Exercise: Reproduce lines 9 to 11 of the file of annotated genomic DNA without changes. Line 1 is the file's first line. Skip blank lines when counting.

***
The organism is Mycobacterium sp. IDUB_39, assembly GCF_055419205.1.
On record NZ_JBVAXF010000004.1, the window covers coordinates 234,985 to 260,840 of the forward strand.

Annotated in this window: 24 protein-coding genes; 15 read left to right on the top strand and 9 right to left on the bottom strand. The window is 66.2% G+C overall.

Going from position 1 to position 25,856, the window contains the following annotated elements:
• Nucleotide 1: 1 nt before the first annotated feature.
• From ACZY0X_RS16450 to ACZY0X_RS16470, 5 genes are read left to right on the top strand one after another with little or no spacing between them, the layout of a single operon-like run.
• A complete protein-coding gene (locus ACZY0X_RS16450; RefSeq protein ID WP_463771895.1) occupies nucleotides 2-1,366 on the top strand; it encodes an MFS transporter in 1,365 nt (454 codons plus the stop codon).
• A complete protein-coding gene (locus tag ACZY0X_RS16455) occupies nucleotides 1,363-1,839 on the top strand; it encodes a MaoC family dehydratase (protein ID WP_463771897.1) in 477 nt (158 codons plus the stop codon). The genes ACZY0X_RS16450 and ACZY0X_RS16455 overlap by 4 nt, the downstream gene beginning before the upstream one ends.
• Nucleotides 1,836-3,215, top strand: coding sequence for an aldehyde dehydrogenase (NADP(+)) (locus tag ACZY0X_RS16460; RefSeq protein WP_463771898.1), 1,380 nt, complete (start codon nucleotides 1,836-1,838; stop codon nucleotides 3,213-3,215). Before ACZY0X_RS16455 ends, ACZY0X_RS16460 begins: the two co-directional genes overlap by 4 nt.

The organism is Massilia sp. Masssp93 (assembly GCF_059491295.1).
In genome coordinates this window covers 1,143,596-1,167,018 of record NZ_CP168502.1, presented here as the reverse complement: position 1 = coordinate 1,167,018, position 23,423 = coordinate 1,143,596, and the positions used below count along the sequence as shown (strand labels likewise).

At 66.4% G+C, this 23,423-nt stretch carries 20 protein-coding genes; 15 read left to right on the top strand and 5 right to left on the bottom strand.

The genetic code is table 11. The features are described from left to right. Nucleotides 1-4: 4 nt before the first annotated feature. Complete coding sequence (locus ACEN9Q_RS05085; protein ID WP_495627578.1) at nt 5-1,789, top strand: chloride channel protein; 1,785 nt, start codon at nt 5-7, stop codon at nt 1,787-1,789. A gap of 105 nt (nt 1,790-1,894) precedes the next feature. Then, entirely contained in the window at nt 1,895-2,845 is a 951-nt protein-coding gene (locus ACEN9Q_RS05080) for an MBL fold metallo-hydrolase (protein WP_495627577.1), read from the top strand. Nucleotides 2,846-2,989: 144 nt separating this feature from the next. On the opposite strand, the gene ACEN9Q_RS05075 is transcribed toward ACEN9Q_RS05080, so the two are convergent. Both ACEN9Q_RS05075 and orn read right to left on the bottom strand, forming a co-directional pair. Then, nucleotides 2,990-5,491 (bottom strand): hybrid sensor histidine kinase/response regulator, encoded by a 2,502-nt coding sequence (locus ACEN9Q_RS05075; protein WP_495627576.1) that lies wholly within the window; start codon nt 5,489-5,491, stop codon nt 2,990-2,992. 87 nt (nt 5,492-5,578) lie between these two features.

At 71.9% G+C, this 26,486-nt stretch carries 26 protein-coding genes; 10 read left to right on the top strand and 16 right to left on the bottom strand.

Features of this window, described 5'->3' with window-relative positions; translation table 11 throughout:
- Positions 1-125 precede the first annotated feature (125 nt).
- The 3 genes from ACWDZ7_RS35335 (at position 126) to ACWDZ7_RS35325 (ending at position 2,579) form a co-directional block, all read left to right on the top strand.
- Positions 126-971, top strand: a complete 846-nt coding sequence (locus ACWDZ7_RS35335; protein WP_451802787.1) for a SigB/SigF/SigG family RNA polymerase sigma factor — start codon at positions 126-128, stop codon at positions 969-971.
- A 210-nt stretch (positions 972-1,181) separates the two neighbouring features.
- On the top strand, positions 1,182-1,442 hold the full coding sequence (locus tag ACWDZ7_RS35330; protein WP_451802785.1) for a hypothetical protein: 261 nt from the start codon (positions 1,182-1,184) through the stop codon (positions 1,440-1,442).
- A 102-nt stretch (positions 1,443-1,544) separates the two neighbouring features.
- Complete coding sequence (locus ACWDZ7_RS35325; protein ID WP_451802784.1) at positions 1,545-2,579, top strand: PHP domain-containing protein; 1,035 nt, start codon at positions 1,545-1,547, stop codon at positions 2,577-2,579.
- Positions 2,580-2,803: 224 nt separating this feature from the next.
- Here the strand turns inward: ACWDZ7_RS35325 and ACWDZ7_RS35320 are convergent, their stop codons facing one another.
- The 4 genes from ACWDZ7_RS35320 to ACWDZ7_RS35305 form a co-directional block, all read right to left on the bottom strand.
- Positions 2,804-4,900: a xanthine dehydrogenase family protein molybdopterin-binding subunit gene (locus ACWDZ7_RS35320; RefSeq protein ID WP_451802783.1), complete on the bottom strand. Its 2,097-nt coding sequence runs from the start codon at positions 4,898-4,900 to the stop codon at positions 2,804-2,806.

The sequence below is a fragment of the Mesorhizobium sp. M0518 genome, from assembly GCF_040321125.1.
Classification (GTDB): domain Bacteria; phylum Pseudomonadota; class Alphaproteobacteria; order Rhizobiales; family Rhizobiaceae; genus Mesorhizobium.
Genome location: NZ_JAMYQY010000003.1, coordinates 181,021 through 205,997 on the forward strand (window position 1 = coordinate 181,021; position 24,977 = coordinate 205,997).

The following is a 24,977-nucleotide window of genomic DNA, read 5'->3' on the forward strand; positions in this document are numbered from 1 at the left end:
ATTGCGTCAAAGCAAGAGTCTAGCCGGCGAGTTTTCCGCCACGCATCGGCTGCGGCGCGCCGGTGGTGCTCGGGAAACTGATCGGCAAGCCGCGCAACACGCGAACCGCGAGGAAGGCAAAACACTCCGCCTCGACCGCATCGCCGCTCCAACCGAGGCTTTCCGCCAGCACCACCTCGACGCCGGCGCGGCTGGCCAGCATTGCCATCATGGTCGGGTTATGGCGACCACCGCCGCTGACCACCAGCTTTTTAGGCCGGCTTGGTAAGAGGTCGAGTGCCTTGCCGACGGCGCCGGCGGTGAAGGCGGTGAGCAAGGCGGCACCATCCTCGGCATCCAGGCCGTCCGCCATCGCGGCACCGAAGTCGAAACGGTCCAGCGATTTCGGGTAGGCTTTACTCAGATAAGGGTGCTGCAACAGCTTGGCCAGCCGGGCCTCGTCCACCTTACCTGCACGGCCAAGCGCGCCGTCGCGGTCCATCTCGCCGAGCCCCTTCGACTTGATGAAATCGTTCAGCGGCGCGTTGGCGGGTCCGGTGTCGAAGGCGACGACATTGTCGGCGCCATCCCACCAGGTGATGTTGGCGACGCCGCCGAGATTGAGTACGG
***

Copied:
• Nucleotides 1,836-3,215, top strand: coding sequence for an aldehyde dehydrogenase (NADP(+)) (locus tag ACZY0X_RS16460; RefSeq protein WP_463771898.1), 1,380 nt, complete (start codon nucleotides 1,836-1,838; stop codon nucleotides 3,213-3,215). Before ACZY0X_RS16455 ends, ACZY0X_RS16460 begins: the two co-directional genes overlap by 4 nt.

The organism is Massilia sp. Masssp93 (assembly GCF_059491295.1).
In genome coordinates this window covers 1,143,596-1,167,018 of record NZ_CP168502.1, presented here as the reverse complement: position 1 = coordinate 1,167,018, position 23,423 = coordinate 1,143,596, and the positions used below count along the sequence as shown (strand labels likewise).